While companies prepare for the EU General Data Protection Regulation (GDPR) to take effect in May 2018, another highly significant item on the agenda is arguably the current review process of the proposal for a Regulation on Privacy and Electronic Communications (ePrivacy Regulation). Last week, the UK Information Commissioner's Office (ICO) and the Article 29 Working Party (Working Party) both released key information on the process and substantive issues that will ultimately shape the final version of the ePrivacy Regulation:
On April 4, 2017, the Working Party issued an opinion on the proposed ePrivacy Regulation, stating that it "welcomes" the European Commission's current proposal, which was unveiled on January 10, 2017, but that the Working Party is "highly concerned" about four key areas related to: The tracking of the location of terminal equipment (such as via Wi-Fi or Bluetooth); The conditions under which the analysis of content and metadata is allowed; The default settings of terminal equipment and software; and "Tracking walls." On April 6, 2017, the ICO published a blog post highlighting the upcoming process for ePrivacy reform and the ICO's role in drafting and providing guidance on the proposal. As we have noted, the ePrivacy Regulation—which would repeal and replace Directive 2002/58/EC (commonly known as the "ePrivacy Directive" or "Cookie Directive")—will have far-reaching impacts on the electronic communication sector and other online companies, including: websites, mobile apps, and other online services; third-party service providers (e.g., advertising, analytics, and other online technology providers); web browser and other software providers; and telecommunications and electronic communications services. Accordingly, companies may want to think strategically about how such changes will affect their businesses and consider reaching out to local data protection authorities that may play an active role in shaping the final draft, such as the ICO.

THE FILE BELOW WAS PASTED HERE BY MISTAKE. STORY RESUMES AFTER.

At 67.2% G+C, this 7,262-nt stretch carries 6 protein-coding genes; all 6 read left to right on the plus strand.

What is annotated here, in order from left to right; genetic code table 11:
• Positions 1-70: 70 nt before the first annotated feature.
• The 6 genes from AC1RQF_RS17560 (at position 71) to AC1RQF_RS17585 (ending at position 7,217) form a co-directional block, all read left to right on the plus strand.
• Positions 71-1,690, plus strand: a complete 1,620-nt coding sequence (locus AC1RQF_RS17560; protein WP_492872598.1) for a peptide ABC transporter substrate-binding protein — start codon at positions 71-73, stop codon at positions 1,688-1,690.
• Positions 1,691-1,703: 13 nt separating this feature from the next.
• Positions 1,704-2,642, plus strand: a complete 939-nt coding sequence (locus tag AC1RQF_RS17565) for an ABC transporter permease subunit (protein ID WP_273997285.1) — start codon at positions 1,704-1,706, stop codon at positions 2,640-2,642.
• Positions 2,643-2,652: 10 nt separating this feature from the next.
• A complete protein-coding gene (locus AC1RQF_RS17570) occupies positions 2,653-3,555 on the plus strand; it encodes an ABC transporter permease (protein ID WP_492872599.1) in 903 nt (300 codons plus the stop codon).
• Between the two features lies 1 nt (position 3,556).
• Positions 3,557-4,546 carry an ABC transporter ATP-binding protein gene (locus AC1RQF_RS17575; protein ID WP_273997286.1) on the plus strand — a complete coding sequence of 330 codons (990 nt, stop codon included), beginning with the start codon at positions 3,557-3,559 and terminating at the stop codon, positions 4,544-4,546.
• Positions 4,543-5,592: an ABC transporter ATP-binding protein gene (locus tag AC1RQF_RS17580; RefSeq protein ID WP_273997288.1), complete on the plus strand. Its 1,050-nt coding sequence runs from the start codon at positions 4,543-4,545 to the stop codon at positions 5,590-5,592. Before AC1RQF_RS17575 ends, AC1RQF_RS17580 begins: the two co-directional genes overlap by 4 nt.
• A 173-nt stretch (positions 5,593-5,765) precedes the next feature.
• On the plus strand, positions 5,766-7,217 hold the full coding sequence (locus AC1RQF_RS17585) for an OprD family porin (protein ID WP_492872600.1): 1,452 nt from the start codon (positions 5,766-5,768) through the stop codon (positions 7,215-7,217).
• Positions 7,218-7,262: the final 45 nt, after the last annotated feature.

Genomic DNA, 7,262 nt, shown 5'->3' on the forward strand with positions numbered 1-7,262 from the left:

UK ICO Blog Post on ePrivacy Reform Process
In its blog post describing the process for overhauling the ePrivacy Directive, the ICO notes that the ePrivacy Regulation is due to come into effect in May 2018 alongside the GDPR. Accordingly, the next step is for the European Parliament and European Council to review the draft and come together at the end of this year to negotiate the final text. The ICO also summarizes some of the ePrivacy Regulation's major changes from current law,...